Everyone, I don’t care who you are, at times has violent thoughts. And I don’t think it matters what music you listen to, what movies you watch or what video games you play. Why I ask myself how someone could do such a thing, all I can come up with is that we are, as a people, becoming increasingly incapable of truly understanding the pain of others at all. Is it because our society as a whole is becoming ever more impersonal? Is it because things like charity, kindness and compassion are increasingly becoming a duty of the government rather than an individual responsibility? I don’t know, it may all play a part in the larger trend but I am fairly certain that no one could do what this person did if they had even the slightest capacity to understand the pain felt by others. We are becoming more self-absorbed while at the same time less and less officially “selfish”. But that cannot be the only problem. The problem, I think, is bigger but still simple, and that is God.

When you see the horror, the pure evil that was done, such actions (to my mind at least, and I know people will call it backward and superstitious) can only be attributed to the Devil. We have become an increasingly godless society and one in which we do not even agree on the most basic difference between “right” and “wrong”. In fact, it seems we are increasingly convinced that such distinctions do not even exist. Obviously, I am not saying that this would not have happened if the murderer had gone to Church or anything like that, but it is just as obvious that this was someone who did not fear divine judgment or have any respect for the law of God, including “Thou shalt not kill”. But, it is bigger than that. I know many people will be upset that I go back to this issue, but I cannot help it, the fact is that we in the United States, legal, law-abiding citizens, have murdered 50 million babies since 1973 and each one of those lives was just as precious and just as innocent as the children murdered in Connecticut. The only difference seems to be that if you kill your own children soon enough we have no problem with it but a dead child is a dead child and by condoning one while condemning the other, it seems to me, is sending an extremely mixed message about the value we place on human life.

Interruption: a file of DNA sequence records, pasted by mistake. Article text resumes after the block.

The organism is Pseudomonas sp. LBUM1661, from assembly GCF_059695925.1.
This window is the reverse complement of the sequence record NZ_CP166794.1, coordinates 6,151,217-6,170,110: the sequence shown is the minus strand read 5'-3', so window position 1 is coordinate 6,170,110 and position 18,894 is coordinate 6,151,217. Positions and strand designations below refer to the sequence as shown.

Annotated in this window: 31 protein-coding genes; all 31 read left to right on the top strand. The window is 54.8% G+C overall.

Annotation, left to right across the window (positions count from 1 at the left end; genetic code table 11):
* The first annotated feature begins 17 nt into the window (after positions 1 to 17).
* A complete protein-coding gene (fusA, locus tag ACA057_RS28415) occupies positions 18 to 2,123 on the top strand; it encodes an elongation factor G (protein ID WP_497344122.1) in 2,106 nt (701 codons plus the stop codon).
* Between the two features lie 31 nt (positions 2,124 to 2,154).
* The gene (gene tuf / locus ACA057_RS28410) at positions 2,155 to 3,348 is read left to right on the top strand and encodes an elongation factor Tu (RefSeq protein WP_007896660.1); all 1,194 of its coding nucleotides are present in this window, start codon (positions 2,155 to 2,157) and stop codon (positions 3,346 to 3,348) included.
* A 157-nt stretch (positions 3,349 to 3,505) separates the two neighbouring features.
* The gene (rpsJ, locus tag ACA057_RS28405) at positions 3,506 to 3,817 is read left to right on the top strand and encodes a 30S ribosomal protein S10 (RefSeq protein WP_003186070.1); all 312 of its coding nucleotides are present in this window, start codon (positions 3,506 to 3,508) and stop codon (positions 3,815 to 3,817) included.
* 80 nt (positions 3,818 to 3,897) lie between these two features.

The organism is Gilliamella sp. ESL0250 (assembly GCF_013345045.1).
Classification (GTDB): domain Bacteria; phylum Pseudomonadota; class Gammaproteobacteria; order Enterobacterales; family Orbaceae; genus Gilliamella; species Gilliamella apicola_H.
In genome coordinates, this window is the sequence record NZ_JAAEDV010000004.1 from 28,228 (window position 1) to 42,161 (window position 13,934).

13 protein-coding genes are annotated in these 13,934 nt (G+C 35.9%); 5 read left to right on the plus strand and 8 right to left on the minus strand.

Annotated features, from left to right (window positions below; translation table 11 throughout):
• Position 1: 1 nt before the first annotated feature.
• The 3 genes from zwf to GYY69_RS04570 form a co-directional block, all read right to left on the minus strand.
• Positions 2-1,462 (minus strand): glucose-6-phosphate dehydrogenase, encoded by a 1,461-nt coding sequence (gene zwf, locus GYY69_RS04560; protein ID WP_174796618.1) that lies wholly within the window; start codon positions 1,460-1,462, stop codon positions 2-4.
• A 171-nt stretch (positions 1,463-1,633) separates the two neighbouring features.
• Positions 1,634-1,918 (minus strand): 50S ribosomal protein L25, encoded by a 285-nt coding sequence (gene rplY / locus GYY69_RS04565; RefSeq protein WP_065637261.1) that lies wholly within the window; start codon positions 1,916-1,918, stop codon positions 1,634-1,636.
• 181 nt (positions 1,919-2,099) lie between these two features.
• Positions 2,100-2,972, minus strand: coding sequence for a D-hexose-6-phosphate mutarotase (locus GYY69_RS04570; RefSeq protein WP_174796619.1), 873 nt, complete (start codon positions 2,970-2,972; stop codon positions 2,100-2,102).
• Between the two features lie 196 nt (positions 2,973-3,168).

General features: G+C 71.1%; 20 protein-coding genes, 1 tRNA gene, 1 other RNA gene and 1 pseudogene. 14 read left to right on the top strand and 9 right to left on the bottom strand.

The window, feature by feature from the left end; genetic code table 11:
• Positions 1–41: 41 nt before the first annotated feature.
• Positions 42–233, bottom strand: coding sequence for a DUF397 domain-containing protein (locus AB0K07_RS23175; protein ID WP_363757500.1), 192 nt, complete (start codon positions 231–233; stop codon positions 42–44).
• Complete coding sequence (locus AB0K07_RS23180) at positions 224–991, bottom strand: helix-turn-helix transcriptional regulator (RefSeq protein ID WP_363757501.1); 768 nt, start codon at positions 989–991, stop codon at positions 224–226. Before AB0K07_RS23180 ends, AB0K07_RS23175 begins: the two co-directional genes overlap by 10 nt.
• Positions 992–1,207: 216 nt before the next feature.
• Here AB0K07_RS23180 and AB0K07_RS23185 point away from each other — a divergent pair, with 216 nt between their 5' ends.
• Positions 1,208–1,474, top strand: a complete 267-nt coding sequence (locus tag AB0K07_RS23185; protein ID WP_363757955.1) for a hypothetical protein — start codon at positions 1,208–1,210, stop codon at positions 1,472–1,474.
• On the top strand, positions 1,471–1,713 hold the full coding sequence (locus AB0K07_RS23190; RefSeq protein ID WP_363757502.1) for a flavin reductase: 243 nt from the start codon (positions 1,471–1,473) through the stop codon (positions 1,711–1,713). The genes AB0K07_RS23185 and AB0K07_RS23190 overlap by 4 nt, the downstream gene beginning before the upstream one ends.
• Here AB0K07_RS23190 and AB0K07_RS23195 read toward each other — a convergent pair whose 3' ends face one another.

Our prayers and condolences go out to the victims of this atrocity. Words cannot express the heartache. My parents know what it is like to bury a child (three in our family) and that is a pain that never goes away and that no one should ever have to experience. All I can do is pray for them and take some comfort in the fact that I know, in my heart, these children are with the angels and the one who took their lives is in torment and will be forever. It is a great tragedy and further proof, to me at least, that we need God. As the Good Book says, quite simply, “God is love”. We need to stop turning our backs on it and embrace it, the only alternative is suffering.


  1. Even during the height of the lawless old west people didn't behave like this.

    "Religion puts God in Heaven, sanctifies His's Saints and hence humanizes human being; secular-humanism puts God in the land of Morpheus, humanizes His's saints and hence animalizes human being."

    1. In the old (pre ACLU) days, it was much easier for family members to get their mentally ill loved ones committed to asylums.

  2. First, my prayers and condolences go to the deceased and families. Second, why did this event occur? Why does any tragic event occur? Sin. We live in a fallen world. Why is there evil? Genesis 1-11. Why do people murder? Genesis 1-11. Why do people hate? Genesis 1-11. Why this? Why that? Genesis 1-11 has the answer to all of our questions.

    What does the world need? The Gospel and more of it. Laus Deo!